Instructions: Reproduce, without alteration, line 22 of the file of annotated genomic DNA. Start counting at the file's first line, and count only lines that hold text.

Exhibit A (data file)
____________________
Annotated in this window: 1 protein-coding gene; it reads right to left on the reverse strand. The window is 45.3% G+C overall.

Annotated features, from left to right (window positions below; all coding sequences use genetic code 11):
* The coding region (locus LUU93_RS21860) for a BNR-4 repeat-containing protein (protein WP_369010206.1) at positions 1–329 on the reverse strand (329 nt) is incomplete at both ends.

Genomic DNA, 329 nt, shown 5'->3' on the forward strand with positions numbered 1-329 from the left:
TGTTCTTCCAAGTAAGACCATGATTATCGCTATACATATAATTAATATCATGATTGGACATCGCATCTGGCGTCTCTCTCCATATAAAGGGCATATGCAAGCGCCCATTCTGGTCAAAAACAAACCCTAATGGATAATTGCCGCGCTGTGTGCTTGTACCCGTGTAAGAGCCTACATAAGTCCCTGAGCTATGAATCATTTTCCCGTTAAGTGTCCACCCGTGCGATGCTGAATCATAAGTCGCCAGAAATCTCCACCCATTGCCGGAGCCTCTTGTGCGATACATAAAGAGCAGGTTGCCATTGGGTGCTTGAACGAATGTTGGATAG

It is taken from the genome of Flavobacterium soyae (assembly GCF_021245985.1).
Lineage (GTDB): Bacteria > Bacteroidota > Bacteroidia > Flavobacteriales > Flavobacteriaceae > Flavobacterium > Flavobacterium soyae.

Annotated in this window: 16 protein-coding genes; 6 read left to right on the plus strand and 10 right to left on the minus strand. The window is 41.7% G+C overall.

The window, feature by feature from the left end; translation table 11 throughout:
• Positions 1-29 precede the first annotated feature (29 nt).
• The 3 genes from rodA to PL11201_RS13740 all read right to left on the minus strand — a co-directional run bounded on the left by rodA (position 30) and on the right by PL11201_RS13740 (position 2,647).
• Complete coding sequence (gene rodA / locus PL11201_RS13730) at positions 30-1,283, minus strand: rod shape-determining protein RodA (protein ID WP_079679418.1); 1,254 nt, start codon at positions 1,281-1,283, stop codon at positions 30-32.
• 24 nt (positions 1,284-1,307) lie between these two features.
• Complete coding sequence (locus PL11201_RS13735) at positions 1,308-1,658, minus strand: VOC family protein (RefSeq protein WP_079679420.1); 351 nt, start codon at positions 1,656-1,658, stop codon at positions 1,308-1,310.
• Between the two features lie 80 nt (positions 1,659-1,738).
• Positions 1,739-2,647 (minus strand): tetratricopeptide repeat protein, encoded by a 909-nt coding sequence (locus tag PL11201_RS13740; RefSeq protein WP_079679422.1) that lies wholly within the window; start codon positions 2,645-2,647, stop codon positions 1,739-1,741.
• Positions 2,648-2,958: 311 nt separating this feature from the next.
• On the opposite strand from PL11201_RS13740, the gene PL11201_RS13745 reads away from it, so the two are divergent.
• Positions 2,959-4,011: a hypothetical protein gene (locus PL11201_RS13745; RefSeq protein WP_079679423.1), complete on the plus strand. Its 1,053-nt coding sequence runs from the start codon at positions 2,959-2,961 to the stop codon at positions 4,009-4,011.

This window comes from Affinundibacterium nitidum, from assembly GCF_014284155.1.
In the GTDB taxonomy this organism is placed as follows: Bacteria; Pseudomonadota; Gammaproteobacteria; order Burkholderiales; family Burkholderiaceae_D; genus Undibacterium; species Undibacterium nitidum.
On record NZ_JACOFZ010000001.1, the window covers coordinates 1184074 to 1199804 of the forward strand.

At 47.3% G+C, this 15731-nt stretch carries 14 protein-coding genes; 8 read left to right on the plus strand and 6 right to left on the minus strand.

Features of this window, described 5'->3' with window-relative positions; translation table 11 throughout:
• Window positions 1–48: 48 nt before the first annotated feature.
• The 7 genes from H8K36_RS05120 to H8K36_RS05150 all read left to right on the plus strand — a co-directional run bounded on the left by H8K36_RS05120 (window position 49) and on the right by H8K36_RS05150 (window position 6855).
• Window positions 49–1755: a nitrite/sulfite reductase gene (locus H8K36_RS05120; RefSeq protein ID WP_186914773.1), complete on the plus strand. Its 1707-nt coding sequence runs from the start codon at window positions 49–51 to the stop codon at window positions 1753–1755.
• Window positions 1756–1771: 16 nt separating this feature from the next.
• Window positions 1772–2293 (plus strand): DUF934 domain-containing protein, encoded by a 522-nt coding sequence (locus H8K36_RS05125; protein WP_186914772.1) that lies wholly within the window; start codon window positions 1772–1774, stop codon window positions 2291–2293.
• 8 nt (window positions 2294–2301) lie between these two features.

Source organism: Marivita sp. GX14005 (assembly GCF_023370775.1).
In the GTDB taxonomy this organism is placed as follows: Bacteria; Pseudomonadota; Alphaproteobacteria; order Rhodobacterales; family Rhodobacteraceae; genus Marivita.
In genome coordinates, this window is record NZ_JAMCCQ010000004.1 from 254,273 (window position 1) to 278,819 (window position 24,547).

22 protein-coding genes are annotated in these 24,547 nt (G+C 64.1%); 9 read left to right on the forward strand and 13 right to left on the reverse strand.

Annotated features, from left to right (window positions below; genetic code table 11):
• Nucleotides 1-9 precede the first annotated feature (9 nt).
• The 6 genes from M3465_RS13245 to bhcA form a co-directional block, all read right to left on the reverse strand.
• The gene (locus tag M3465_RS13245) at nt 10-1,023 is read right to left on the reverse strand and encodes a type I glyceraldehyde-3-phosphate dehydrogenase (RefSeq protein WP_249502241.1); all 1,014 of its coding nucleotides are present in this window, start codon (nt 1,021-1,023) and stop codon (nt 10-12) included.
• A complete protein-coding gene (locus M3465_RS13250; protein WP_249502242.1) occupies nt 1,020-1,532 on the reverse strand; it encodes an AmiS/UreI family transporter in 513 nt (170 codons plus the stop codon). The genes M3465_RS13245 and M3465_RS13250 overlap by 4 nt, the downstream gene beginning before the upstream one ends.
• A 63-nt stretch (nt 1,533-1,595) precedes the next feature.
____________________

On record NZ_JACOFZ010000001.1, the window covers coordinates 1184074 to 1199804 of the forward strand.